IN AFGHANISTAN, A POPULATION IN CRISIS
GENEVA/NEW YORK, 24 September -– A humanitarian crisis of stunning proportions is unfolding in Afghanistan. Twenty years of brutal conflict, three years of severe drought, large-scale human rights abuses, and significant population movements spurred most recently by the present geo-political crisis have left more than 5 million civilians, the vast majority of them women and children, with a fragile grip on survival. The onset of winter will loosen that grip even further.
With the eyes of the world on Afghanistan and the neighbouring countries, we call attention to the following indicators of a broad and disastrous humanitarian crisis:
-- More than 5 million people currently require humanitarian assistance to survive, including more than 1 million people who have been displaced from their homes.
-- Tens of thousands of people are now on the move in search of safety and assistance, and the Office of the United Nations High Commissioner for Refugees (UNHCR) believes that many more are unable to move.
-- Already, 3.8 million Afghans rely on United Nations food aid to survive. By 1 November, the World Food Programme (WFP) estimates that 5.5 million people will depend on its food shipments.
-- Nearly 20 per cent of those in need are children under the age of five, according to the United Nations Children's Fund (UNICEF), many of whom are already struggling to survive.
United Nations agencies and other aid organizations continue to operate camps for displaced people and food delivery with the help of hundreds of devoted Afghan staff who remain at work inside the country. But lack of international humanitarian access is hastening the deterioration of the situation. No additional food supplies can be delivered to Afghanistan at the moment, and the WFP estimates that food reserves in the country will be exhausted within two to three weeks.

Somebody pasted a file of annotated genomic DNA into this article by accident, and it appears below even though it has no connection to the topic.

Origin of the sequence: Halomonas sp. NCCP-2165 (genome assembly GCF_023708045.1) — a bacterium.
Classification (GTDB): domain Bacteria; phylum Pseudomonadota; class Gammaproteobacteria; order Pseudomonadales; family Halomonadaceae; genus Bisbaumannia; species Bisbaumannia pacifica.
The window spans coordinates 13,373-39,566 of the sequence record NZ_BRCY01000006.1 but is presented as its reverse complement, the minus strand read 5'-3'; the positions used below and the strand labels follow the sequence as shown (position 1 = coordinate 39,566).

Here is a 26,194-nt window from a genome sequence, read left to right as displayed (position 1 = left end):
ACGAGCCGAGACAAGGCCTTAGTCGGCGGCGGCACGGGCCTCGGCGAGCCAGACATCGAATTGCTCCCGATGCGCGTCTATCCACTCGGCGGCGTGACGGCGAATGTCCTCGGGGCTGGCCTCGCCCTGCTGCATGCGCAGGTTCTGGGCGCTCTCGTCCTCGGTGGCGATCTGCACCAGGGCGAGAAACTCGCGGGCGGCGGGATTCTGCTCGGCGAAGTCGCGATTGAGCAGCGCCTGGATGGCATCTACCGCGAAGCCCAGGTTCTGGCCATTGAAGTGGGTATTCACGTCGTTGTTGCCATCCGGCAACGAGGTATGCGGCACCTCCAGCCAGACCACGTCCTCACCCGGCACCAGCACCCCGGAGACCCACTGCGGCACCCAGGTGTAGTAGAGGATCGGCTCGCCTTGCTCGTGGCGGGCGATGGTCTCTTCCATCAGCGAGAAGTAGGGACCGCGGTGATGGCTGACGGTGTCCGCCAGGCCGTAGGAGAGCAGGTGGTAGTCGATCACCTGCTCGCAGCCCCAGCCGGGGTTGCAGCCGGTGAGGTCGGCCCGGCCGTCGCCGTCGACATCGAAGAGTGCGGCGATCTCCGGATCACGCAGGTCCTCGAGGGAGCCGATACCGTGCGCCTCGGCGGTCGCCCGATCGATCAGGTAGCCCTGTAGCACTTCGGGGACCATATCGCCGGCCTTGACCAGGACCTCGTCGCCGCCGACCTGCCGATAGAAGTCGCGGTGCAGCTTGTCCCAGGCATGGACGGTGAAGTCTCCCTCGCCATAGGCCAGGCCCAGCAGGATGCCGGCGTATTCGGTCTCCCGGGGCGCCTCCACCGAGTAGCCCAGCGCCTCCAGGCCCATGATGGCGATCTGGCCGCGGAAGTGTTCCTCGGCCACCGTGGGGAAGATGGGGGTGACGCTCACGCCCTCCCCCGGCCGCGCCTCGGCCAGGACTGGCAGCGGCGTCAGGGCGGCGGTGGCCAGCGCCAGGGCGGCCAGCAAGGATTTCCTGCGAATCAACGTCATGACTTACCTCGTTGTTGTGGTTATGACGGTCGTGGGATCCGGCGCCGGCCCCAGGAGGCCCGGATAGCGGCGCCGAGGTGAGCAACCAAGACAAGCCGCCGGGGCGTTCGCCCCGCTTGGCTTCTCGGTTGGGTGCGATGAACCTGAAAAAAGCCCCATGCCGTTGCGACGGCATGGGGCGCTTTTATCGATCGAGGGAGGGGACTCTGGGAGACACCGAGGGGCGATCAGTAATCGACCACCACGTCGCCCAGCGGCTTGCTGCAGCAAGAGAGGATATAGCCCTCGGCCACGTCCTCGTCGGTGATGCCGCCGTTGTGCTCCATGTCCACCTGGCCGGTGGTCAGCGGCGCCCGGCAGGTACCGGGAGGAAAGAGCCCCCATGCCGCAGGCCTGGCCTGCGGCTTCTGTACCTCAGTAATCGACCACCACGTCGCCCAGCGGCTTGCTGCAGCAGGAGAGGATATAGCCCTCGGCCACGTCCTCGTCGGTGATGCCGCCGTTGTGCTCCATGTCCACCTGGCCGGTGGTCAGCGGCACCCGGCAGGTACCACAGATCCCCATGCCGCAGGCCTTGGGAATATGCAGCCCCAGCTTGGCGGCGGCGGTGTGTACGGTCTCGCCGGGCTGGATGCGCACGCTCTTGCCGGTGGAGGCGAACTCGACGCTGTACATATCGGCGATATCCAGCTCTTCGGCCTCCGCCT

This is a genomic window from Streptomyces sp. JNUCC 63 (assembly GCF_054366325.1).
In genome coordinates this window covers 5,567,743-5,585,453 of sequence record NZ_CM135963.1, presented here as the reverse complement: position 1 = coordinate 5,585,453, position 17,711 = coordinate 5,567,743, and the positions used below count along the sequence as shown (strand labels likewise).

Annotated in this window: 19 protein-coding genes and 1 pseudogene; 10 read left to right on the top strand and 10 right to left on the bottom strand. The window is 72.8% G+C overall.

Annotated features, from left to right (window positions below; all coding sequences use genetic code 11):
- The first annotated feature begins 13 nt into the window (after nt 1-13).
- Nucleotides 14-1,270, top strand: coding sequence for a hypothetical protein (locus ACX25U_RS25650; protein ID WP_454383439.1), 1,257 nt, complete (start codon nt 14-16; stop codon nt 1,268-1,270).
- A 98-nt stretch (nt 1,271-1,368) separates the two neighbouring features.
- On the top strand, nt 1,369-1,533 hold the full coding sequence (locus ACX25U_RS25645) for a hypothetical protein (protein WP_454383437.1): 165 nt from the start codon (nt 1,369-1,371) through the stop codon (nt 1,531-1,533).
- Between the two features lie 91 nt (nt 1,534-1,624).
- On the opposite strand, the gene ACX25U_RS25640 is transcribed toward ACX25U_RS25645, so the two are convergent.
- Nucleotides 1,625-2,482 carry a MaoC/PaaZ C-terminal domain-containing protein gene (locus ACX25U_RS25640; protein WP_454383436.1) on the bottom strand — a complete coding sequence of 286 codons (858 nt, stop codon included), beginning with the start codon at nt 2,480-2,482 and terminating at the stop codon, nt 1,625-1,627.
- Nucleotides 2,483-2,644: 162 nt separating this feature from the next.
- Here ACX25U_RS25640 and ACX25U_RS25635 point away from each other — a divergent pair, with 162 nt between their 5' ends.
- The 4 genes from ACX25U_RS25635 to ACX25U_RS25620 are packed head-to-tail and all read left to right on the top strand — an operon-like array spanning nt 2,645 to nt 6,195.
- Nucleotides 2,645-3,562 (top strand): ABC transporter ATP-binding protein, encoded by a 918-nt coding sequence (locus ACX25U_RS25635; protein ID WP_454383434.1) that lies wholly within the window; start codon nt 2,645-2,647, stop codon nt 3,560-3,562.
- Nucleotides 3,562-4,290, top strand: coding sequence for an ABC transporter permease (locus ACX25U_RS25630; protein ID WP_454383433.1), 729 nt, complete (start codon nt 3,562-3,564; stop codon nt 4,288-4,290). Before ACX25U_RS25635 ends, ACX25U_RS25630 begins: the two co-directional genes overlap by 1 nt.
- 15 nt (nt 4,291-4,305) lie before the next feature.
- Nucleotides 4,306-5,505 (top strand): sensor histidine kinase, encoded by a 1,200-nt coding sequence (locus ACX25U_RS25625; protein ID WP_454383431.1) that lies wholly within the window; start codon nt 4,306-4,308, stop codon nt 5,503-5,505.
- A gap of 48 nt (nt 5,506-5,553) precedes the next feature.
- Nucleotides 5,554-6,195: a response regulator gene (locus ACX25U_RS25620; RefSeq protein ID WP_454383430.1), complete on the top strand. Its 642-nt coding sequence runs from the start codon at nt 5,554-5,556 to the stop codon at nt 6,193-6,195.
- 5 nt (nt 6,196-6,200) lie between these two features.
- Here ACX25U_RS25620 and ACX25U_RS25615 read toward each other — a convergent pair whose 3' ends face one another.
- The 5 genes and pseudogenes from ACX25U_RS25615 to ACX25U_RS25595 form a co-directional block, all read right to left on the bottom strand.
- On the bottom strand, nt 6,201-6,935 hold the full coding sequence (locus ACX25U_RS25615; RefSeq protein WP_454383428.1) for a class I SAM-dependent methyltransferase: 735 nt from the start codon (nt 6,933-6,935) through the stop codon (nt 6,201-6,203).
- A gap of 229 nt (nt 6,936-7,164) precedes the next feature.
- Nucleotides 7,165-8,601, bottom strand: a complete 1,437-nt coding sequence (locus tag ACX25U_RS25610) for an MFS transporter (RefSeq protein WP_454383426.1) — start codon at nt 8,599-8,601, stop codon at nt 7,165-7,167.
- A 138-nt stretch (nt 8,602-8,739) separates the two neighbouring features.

We urge a world wounded by the horrific and deplorable terrorist attacks of 11 September to be mindful of the principles of international humanitarian law and to take all measures to protect the civilian populations, especially the millions of children and women.
We call on the entire international community -– especially the countries in the region –- to help prevent further tragedy by supporting humanitarian relief efforts, by pressing for safe international humanitarian access to all populations in need, by assuring the safety and security of international and national relief personnel, by supporting all measures that lessen the chance of a humanitarian catastrophe in Afghanistan and neighbouring countries, and by opening borders to those in need.
We particularly recognize the enormous burden already carried by Pakistan and Iran in hosting 3.5 million Afghans and join the UNHCR in urging more international support for asylum States to ensure that their borders are open to all those who deserve protection and humanitarian assistance.
We thank those donors -– governments, organizations and individuals -– who continue to support humanitarian relief efforts in this region, and urge the international community to increase its support in the face of the growing humanitarian crisis.
Mark Malloch Brown
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